The proprietary sector saves states billions of dollars annually. If the students in proprietary institutions are displaced by the gainful employment regulations, states will face a potential liability that either must be covered through additional state appropriations OR a reduction in services to students, with the accompanying increase in dropout and default rates, OR with increases in tuition making higher education even less affordable than it is today. The alternative is that these students do not enroll in a postsecondary institution, making the President’s 2020 completion goal impossible to meet.
How is it possible for the proprietary sector to provide savings to states when tuition is frequently higher there than at public institutions?
As students shift from proprietary to public institutions the added demand will call for increased public appropriations OR higher tuition OR reduced services. Adverse effects on completion and affordability follow from all these options.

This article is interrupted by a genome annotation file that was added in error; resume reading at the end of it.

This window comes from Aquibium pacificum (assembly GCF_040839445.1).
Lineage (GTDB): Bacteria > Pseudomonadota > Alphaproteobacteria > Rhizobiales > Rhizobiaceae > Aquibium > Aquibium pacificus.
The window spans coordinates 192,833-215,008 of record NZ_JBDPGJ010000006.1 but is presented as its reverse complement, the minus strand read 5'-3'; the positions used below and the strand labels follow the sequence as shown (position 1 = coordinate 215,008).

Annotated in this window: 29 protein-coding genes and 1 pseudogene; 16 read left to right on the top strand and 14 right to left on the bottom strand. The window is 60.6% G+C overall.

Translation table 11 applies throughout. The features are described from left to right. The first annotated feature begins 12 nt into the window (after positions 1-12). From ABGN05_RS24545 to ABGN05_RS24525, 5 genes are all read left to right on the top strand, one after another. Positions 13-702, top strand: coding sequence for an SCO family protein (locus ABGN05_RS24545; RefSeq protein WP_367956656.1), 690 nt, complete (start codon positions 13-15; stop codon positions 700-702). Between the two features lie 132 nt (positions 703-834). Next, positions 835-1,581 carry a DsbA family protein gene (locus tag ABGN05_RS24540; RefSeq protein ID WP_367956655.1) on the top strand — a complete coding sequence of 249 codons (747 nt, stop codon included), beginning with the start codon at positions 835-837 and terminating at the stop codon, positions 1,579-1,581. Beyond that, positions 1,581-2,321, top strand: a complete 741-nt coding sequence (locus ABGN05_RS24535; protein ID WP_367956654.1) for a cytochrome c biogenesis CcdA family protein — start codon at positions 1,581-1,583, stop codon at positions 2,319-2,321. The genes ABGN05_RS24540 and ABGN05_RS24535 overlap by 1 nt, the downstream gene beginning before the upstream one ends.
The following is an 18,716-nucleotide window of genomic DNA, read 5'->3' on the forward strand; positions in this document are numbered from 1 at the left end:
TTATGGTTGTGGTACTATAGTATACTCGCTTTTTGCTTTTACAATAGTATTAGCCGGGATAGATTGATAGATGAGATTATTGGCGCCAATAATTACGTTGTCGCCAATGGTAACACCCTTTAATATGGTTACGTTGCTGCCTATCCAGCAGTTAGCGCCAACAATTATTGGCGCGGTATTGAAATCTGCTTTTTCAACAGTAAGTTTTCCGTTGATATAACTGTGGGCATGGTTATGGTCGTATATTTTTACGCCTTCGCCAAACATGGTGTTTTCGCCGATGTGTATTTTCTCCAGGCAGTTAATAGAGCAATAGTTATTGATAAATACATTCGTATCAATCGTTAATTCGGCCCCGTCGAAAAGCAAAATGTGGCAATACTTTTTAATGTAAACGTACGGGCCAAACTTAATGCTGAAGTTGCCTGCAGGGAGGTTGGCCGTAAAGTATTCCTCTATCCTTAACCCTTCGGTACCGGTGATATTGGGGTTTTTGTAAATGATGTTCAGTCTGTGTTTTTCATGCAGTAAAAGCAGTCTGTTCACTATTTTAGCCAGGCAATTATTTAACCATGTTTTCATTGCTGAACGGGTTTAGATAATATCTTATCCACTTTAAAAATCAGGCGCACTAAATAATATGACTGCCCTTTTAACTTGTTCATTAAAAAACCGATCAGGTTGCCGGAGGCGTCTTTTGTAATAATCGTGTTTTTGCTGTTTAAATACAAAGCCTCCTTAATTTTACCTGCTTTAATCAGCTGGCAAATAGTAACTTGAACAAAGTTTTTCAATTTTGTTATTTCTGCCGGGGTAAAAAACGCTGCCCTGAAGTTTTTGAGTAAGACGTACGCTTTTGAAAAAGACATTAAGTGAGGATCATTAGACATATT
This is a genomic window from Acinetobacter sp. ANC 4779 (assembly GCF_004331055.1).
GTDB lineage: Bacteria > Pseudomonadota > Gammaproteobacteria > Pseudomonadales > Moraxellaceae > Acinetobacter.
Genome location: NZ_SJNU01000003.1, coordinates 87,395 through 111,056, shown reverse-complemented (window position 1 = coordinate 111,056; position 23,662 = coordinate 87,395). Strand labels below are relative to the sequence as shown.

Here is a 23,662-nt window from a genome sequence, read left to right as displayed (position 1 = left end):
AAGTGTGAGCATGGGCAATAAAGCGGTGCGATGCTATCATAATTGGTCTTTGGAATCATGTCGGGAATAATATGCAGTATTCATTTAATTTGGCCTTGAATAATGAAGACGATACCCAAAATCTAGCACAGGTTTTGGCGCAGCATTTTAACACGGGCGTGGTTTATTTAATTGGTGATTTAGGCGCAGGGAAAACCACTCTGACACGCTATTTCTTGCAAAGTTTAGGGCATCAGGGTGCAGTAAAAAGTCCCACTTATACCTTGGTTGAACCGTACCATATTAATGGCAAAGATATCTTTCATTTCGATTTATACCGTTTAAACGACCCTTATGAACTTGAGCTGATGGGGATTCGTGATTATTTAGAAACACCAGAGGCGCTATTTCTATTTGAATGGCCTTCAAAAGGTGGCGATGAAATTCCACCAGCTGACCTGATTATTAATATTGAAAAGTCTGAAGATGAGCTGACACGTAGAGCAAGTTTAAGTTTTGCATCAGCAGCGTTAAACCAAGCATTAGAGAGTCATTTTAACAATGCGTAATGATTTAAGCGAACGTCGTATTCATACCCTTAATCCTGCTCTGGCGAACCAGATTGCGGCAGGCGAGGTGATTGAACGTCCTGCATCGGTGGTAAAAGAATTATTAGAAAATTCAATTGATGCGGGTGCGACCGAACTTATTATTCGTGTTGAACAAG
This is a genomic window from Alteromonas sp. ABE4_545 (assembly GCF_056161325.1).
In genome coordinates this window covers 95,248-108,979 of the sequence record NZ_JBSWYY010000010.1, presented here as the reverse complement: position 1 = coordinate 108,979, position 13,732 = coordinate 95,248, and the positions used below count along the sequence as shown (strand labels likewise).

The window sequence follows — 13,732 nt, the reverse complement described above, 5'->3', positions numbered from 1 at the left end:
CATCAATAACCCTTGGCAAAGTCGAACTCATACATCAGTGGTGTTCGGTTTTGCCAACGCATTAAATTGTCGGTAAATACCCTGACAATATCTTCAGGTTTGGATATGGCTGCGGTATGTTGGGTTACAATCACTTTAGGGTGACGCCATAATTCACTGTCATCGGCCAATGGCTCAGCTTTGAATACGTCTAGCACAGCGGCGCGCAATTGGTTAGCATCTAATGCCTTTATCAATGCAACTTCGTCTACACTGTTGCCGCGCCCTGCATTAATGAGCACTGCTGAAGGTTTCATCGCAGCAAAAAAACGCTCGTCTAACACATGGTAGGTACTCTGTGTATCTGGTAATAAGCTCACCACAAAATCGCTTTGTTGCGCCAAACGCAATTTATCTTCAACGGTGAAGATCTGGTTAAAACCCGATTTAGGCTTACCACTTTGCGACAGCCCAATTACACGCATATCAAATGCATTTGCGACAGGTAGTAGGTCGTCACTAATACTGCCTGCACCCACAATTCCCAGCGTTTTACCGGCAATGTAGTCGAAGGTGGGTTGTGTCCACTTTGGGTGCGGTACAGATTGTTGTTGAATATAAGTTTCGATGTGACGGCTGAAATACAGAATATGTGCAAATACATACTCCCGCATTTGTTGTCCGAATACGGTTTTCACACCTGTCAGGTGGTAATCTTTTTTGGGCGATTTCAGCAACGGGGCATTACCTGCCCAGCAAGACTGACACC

What did our research uncover?
In a report published earlier this year we showed that by enrolling almost 1.4 million full-time equivalent students, students who would likely otherwise be enrolled in public institutions, proprietary colleges and universities in California, New York, Ohio and Texas made possible savings to their taxpayers of as much as $1.7 billion per year in state appropriations.
Since the release of that report, much has taken place at the U.S. Department of Education, particularly ED’s release in March of its Gainful Employment Notice of Proposed Rulemaking. In response, we extended our four state study to all 50 states and the District of Columbia.